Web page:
Paul Kelly in today’s Oz is worth reading. It is a very good example of background writing from deep sources and with a well-earned long perspective. I hope he is correct in his conclusions; he does seem, while not uncritical, impressed with what Rudd has done.
…Rudd has never felt more in command as Prime Minister. He is torching the image of him as a cautious, review-addicted policy wonk. During the past week Rudd has taken a new guise as a crisis manager responding to events, in touch with world leaders, projecting calm and acting decisively.
It is more than a performance. In private, he radiates a new confidence. This has been his best week in political terms, though the wisdom of his decisions will be judged through time.
Understand what is happening here: Rudd is boosting the economy ahead of the downturn. Australians are being showered with good news now, with the bad news yet to arrive. Australia is cutting interest rates and boosting households from the budget to combat the expected decline in activity, profits and investment and the ugly spectre of rising unemployment and household hardship while prices stay high.
For the public this is the phony war phase. The Rudd Government displays a touch of crisis euphoria: the reversion to Keynesian methods beloved by social democrats, sanctioned by the Treasury and a convenient gift that briefly solves Rudd’s political problems with pensioners and households. It is the phony glow that cannot last.
The equivalent of the national security crisis Rudd proclaims is, however, different in Australia as opposed to the US and Britain. The task facing George W. Bush and Gordon Brown has been to salvage their banking systems with bailout packages to recapitalise banks, underwrite lending and buy toxic debt.
Because Australia did not have the same banking crisis, Rudd has been ahead of the curve and he has moved faster on economic policy to prevent a recession in this country…
Beneath the speed of this week’s decision beats a visceral determination: Rudd has no intention of becoming a recession PM in his first term. This is the entire meaning of his action.
The pledge from Rudd and the Treasurer is that they will do “whatever is required” to save Australia’s growth. They are desperate to ensure the first Labor Government since 1996 does not preside over a recession, a fate that John Howard and Peter Costello avoided for the previous 11 years.
In the US and Britain, by contrast, the debate is about the severity of their recessions.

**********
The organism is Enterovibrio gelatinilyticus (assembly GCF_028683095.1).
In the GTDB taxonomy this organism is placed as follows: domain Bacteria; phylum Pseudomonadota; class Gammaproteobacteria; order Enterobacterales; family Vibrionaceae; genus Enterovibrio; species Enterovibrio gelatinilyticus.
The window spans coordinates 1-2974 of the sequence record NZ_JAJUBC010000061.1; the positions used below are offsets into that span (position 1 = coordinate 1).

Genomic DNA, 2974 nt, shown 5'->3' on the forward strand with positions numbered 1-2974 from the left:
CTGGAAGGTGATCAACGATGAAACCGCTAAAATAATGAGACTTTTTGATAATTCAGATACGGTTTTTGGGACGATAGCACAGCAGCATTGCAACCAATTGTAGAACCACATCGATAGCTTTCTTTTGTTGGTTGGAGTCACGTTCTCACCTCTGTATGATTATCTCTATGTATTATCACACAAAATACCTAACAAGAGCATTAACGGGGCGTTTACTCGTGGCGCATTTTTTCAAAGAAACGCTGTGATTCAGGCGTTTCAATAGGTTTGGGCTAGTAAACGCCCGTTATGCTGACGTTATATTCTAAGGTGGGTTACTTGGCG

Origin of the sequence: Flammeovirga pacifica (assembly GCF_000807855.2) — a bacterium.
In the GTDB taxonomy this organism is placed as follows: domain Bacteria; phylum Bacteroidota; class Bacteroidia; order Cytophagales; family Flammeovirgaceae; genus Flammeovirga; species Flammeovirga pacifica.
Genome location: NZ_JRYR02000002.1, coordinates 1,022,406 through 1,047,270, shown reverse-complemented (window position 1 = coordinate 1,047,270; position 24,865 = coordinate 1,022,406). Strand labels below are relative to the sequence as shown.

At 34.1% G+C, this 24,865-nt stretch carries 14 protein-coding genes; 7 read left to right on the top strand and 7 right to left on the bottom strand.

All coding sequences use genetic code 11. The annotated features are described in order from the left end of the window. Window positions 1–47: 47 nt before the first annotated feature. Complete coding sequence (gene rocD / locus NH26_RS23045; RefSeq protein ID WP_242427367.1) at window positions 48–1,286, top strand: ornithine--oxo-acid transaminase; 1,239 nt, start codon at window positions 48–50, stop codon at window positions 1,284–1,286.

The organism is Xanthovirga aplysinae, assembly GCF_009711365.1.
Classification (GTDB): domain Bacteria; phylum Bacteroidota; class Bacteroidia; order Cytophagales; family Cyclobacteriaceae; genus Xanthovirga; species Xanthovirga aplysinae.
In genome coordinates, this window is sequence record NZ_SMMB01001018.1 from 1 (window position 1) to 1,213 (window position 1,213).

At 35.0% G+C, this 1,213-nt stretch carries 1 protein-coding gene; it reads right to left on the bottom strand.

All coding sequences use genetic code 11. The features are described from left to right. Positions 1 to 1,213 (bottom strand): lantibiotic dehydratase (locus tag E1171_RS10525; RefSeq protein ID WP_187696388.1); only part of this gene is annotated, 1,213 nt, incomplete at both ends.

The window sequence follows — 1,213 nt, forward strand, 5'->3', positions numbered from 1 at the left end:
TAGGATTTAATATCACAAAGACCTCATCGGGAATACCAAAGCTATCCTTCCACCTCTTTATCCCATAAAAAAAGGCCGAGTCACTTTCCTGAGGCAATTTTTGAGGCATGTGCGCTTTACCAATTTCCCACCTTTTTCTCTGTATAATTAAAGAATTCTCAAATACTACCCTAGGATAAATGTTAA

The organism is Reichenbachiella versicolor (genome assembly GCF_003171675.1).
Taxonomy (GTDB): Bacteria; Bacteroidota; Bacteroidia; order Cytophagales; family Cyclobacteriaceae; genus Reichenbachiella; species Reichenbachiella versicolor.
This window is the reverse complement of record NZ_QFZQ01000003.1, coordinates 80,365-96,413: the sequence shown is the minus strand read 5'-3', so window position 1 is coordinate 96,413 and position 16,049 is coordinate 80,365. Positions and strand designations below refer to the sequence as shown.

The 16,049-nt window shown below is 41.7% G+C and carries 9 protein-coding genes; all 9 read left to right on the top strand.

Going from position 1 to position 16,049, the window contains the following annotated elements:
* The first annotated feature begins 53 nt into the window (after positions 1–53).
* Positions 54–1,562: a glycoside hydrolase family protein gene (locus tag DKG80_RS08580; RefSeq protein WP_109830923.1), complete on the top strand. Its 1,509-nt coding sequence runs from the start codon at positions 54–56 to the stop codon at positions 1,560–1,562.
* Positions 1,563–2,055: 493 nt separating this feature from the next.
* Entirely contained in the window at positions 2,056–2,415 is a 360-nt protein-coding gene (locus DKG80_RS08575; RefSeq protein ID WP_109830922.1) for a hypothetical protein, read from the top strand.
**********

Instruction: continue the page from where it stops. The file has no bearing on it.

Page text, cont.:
As Prime Minister, Rudd works more closely than did Howard with the two pivotal economic officials, Henry and Reserve Bank governor Glenn Stevens. Rudd’s dialogue with Henry is intense at meetings and on the phone. He wants to establish a trusting relationship with Stevens and has held talks with him at Kirribilli House.
There have been a good number of four-way phone conferences: Rudd, Swan, Henry and Stevens…
For the next several days, any banker you met had only praise for Rudd as a financial statesman. Having delivered for the banks and for the financial system in spades, Rudd then did a political sidestep at the National Press Club on Wednesday and went populist. If anybody thinks Rudd is a one-dimensional politician, they are badly mistaken.
He does populist morality with the self-righteousness of a choirboy. Warning about “extreme capitalism”, Rudd proposed that capital adequacy requirements for financial corporates be geared to executive rewards. That is, the capital requirements should be set steeper for companies that encourage risk taking by higher pay. How it works nobody knows. But it is hard to imagine a more popular idea right now…
A final observation: During the past decade we have been subject in this country to a relentless polemic from many so-called intellectuals about the Americanisation of Australia. These are people, essentially, who do not understand how Australia is run.
The message from this crisis is that there is an Australian model. It is not the American model and it is superior to the American model. It has been crafted during the past generation by the Hawke, Keating, Howard and now Rudd governments.
It is an Australian response to globalisation that is impressive and that should mean Australia is less damaged by the coming crisis than many other comparable nations.
Go and read the whole piece. It seems judicious to me.
Geeky consumer footnote
I notice that The Australian web site is a beast in terms of CPU demands — Firefox was using 90-100% of my CPU resources while that window was open, and dropped to 3-11% as soon as I closed it! So if your computer acts up while reading the Oz you know why!